'Cooking Rogue'

Latest Ashland Food Co-op series starts with eggs, moves to bounty of spring
Egg dishes that make perfect sense as light main courses include asparagus with breadcrumb and fried eggs. See the accompanying recipe. MCT photo

Nestled in many community-supported agriculture boxes, eggs helped chef Kristen Lyon hatch a new plan for local cooking classes.

"Eggs are this wonderful, little package of protein," says Lyon.

Get cracking: Egg facts

Eggs are convenient, low-cost and nutrition-packed. But with so many choices, it's easy to get facts scrambled about which are the most eco-friendly and nutritious. Here's a guide from the April issue of Women's Health:

  • Pasteurized — treated with heat to kill potential salmonella bacteria. A good choice for recipes that don't require cooking, such as Caesar dressing; however, the process may reduce levels of certain vitamins.
  • USDA-certified organic — from chickens whose feed is grown organically, without the use of most synthetic pesticides and fertilizers. Hens must have year-round access to the outdoors and cannot be confined in cages.
  • Free-range — hens have access to the outdoors. This may satisfy animal lovers, but it has no bearing on the eggs' nutritional content.

— McClatchy News Service

Freshly laid eggs are some of the first foodstuffs available at local, springtime farmers markets and also accompany myriad vegetables and fruits in CSA subscriptions. Such seasonal bounty is the focus of Lyon's new class series, "Cooking Rogue," which kicks off Thursday, April 5, at Ashland Food Co-op. A condensed but similar concept is offered free through J'ville Market.

"She is so dedicated to our local food system," says Mary Shaw, culinary educator for Ashland Food Co-op. "That's the face we'd love to have in the community."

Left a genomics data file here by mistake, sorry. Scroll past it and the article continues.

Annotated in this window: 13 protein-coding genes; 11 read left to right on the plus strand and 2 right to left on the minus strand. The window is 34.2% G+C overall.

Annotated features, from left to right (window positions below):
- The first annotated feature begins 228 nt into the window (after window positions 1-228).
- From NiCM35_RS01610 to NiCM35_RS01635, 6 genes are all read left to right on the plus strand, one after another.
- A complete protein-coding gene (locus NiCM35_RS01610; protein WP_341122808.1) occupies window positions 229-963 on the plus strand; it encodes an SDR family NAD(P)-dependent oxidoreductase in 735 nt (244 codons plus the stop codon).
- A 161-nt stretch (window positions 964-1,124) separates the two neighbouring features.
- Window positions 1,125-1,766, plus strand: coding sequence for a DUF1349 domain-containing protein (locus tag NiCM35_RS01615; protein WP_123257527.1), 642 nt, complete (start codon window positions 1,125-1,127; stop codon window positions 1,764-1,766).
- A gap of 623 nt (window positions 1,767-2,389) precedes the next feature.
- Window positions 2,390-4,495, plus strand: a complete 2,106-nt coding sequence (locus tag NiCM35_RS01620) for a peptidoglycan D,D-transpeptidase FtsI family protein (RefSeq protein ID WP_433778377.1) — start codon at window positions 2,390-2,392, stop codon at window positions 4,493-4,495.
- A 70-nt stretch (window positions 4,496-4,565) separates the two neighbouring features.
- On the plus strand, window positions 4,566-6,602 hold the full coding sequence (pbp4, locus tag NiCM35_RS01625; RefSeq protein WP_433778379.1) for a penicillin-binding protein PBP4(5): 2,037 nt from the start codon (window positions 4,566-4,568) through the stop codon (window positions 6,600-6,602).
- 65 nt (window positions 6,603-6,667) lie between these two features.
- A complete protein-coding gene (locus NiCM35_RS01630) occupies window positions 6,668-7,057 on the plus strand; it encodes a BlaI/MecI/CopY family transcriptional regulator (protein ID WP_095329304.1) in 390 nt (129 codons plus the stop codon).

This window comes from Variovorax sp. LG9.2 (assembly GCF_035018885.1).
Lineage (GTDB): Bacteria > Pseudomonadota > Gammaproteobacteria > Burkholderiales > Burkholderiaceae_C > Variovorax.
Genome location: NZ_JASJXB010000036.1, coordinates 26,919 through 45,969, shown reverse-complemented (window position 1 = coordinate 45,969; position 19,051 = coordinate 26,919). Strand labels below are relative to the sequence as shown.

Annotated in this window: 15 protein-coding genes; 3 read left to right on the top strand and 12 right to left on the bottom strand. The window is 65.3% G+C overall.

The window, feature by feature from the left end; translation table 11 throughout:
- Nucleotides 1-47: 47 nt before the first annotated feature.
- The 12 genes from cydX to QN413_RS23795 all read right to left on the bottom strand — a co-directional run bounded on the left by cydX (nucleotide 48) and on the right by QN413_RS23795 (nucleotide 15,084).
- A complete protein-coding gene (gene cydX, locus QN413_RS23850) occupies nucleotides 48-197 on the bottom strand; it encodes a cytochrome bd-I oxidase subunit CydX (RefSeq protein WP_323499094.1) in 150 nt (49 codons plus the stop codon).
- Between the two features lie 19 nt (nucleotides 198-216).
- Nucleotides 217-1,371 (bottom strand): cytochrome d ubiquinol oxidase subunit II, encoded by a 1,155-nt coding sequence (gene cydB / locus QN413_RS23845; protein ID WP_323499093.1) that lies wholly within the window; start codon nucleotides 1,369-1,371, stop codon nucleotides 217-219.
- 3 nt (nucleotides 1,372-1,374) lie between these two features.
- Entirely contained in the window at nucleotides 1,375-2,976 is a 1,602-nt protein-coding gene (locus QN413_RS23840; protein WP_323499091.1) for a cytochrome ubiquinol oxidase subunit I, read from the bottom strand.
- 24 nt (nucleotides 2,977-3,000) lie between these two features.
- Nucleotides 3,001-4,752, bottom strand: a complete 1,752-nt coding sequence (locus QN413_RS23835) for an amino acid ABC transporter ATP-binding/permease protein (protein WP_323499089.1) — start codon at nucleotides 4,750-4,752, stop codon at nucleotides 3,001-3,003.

While many Rogue Valley residents want to support the region's farmers, ranchers and artisan food producers, they often don't know how to use the products in their own kitchens, says Lyon. So the 33-year-old chef applied a repertoire of basic skills to whole, fresh foods, including some regional specialties. The result is a combination of classes that appeal to both the novice and practiced home cook who wants to take meals to a "new level," says Shaw.

"She's so unpretentious, gracious and has a wonderful sense of humor."

Positive feedback has followed Lyon's previous Co-op classes, including soft cheesemaking and smoking and curing meats, says Shaw. Lyon reprises those topics, respectively in June and November, for the upcoming series. In between, she'll teach preservation of fruits and vegetables and making stocks, sauces and creative soups.

"I've done a lot of these concepts before ... but never as a full package," says Lyon.

Stocks and soups ushered in Lyon's J'ville Market classes last month. CSA members had requested more ideas for preparing foods provided through the program, says Ken Snoke, founder of J'ville Market. Lyon's classes were part of the answer, he adds.

"She tends to not focus on real gourmet stuff," he says. "Most of the people signed back up."

The market's next classes are planned for 6 p.m. Thursdays, April 12 and May 10, at its headquarters on North Fifth Street in Jacksonville. Those classes will mirror the co-op's first two: "Eggcellent Eggs" and "Spring Treasures."

The first, says Lyon, will furnish a lot of recipes, particularly make-ahead, freezable dishes for eggs. The second celebrates spring's delicate, fleeting produce, such as fiddleheads, wild mushrooms and dandelion greens with an emphasis on quick cooking to safeguard vital nutrients.

"They're so tender," says Lyon. "They're these treasures that we have."

Register for co-op classes at www.ashlandfood.coop or by calling the store at 541-482-2237. Register for J'ville Market classes by emailing kjoylyon@hotmail.com.

Reach Food Editor Sarah Lemon at 541-776-4487 or email slemon@mailtribune.com.



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